22. crf says:

    I doubt many americans in general would do any better than tea-baggers on their knowledge of levels of taxation.
    It’s hard to learn any kind of facts from the media. What you learn instead, for example, is that “she” said that ‘taxation is at its lower levels ever’, and “he” said ‘liberals are taxing us to death to pay for big government’.
    If the media treat people like f****** idiots, then we should be happy that the worst we’ve seen so far are “tea parties”, and that only one crazy nut, so far, has bashed a plane into a building.

  23. HJFJR says:

    I just finished rereading Richard Hofstadter’s “Anti-Intellectualism” and “Paranoid Style in American Politics.” Populists movements throughout the history of our nation have never been bothered by facts and figures, truth and reality. The Tea Party is the latest incarnation of populism, while the times have may have changed, the tactics the rhetoric are not new. Those who use the “n” word at members of the Black Caucus would be at home with the like of Ben Watson, Pitchfork Ben Tillman and Theodore G. Bilbo.

  24. graywolf says:

    I suppose that you’ve been asleep for the last 30 years as college campuses became strait-jacketed by political correctness, complete with “free speech” codes and the media turned itself into a propoganda arm for the hard left.
    “McCarthyism” isn’t just for the right….and BTW, it turns out that McCarthy wasn’t always wrong.

  25. Patrick Lang says:

    How are you, friend? You are absolutely right in saying that that Tail Gunner Joe was not always wrong. The infiltration of the American left by communists and such like that was most impressive.
    That does not mean that McCarthy was not a total asshole. pl

  26. shepherd says:

    They may be misinformed fools, but then again…
    “Hain’t we got all the fools in town on our side? And ain’t that a big enough majority in any town?” –Mark Twain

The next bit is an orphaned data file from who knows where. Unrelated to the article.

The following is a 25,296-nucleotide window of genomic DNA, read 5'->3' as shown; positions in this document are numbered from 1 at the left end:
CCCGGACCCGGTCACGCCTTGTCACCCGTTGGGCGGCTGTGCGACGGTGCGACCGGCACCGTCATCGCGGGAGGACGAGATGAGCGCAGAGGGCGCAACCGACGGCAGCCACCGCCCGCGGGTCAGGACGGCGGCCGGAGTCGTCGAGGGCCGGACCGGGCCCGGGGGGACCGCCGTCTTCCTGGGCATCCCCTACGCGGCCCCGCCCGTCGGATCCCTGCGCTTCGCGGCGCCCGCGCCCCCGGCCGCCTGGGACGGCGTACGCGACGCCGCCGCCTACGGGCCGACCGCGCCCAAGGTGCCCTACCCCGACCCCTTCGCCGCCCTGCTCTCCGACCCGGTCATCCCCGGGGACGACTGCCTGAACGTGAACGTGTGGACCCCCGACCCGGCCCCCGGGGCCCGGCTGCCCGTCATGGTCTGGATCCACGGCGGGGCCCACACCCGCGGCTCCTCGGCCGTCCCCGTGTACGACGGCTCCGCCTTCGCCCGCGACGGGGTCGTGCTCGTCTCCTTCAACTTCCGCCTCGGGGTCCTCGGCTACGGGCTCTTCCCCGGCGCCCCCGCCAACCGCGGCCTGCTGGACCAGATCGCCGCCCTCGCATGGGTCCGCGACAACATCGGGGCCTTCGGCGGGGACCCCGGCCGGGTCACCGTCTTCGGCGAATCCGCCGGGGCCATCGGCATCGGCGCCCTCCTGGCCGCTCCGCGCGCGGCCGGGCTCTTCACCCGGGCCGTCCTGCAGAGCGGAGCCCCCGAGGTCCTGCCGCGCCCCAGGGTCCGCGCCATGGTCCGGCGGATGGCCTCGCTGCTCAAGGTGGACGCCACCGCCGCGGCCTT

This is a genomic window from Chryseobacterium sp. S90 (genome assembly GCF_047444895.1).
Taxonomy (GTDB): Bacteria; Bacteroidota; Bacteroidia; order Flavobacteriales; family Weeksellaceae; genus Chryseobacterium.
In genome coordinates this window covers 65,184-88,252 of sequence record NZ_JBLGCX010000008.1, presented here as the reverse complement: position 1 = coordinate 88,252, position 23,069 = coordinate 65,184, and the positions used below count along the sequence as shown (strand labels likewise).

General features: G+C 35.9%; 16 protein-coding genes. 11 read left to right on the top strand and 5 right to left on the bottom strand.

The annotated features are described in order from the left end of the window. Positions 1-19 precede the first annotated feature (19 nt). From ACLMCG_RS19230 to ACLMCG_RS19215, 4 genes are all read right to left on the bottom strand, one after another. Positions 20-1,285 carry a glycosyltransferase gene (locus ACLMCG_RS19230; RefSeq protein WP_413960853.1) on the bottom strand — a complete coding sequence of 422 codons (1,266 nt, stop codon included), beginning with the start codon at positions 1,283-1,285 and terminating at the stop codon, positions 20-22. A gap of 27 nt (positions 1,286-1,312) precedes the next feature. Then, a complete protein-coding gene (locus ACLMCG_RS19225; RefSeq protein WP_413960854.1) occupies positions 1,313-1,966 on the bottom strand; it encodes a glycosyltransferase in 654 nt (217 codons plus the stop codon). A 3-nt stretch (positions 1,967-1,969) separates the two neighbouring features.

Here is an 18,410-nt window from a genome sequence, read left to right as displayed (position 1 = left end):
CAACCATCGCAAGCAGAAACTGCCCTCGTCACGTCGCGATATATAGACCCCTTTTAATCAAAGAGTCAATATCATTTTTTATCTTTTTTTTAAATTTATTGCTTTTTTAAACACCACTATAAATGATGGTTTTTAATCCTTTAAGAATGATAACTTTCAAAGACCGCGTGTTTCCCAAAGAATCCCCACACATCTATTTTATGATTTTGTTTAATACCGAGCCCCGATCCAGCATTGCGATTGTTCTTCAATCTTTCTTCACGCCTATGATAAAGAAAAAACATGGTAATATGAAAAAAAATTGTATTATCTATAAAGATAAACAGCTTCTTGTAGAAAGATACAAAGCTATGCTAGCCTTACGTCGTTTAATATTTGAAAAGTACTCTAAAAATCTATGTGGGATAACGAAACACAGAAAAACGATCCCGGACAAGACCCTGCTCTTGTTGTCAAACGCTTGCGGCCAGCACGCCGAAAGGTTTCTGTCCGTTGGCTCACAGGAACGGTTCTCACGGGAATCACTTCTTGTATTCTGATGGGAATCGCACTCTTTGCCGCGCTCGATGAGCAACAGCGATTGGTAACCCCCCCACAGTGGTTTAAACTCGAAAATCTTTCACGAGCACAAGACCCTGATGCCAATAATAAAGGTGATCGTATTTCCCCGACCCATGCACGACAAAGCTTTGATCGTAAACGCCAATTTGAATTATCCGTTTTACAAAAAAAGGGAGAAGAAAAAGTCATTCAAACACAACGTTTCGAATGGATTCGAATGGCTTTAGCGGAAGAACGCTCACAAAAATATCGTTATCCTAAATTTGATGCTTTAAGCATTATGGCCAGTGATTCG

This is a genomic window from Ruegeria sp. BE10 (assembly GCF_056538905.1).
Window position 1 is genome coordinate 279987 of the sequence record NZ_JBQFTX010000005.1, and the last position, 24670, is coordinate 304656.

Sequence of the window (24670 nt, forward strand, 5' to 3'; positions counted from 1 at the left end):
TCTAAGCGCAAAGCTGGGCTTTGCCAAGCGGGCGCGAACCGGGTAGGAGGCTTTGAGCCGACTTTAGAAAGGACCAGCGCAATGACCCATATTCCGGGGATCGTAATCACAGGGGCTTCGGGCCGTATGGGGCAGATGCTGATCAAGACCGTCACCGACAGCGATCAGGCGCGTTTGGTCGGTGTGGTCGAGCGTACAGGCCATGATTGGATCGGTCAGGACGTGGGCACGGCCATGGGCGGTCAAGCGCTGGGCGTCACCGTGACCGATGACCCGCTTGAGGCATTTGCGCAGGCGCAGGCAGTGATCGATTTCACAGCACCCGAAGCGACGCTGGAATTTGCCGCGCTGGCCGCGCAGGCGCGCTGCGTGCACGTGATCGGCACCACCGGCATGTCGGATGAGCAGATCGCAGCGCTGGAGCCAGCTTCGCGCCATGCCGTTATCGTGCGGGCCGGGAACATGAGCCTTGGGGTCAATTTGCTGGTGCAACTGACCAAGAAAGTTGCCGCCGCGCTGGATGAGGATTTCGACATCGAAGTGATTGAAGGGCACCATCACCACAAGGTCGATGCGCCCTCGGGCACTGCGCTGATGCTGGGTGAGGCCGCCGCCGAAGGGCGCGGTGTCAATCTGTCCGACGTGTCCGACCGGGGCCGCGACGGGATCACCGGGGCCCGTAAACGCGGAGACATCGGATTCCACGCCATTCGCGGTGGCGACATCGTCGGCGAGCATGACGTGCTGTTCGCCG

27. Espionage happens.
    Naturally there was Soviet penetration of the US government, defense industry, and the like. And just as naturally there was counterintelligence pressure against it from our side.
    Prior to World War II, the Soviet GRU was particularly able in their work. After WWII, the old NKVD picked up some steam etc.
    The VENONA Project the thousands of declassified papers at NSA cast light on this:

  28. alnval says:

    Col. Lang:
    Thank you for your observations on McCarthy and the TPers. The references were helpful. Plus ça change, plus c’est la même chose.
    I hope you don’t mind a few additional comments and questions.
    I was intrigued by your implication that cycles of religiosity and extremism exist independently even though there is often overlap between them. In the course of your work have you found any evidence to suggest that the attributes that define each may ultimately derive from a kind of proto, non-reality based belief system?
    I enjoyed your synthesis of the idea that there exists in our culture a “sense of perpetual grievance.” (I assume this is something that can be nurtured and promoted in much the same way one would promote the need to buy aspirin or Viagra.) And, that this finding has resulted in the creation of a new job that of “professional griever” whose duty it is to remind the aggrieved and potentially aggrieved, several hours a day, how annoyed and dissatisfied they are entitled to be. What a fertile ground to sow the seeds of religious conflict and political extremism!
    This, of course, also implies the presence of employers; people who are going to use the media they control to constantly remind their target audience not only how dissatisfied they should be, but who or what are causing all their problems and what can be done about it.
    In short, if I understand you correctly, this means that with the employment of professional grievers to help us address our sense of perpetual grievance, we must now consider the possibility that the employer’s agenda may not be confined to the simple selling of a product but may be part of a larger venture designed to disrupt the stability of the country. Ugly, indeed.

  29. different clue says:

    Byron Raum, aside from agreeing-in-principle with Nancy K about who has more time for protests and why; I also note that during the run up to Junior’s Iraq War many people protested over and over in many cities in bad weather. But the MSM dropped a cone of silence over them to make sure too few other people saw and followed their example to reach any sort of critical mass level of effectiveness.
    So a lot of protesters came to feel like unsung salmon swimming up a circular river. So they gave up and went home and stayed there. (But a lot of us did come out to vote against McCain and Palin).
    William R. Cumming, I have read about this Coffee Party. I believe it was some San Francisco Bay area liberals trying to come up with a politically symbolic counterweight to the Tea Party. I wish they would have called it Coffee Club instead, because Coffee Party sounds somehow imitative and derivative. But they founded it, I didn’t; so they get to call it whatever they want. (If any of their members read this comment and decide the name Coffee Club sounds better, I give the name away for free).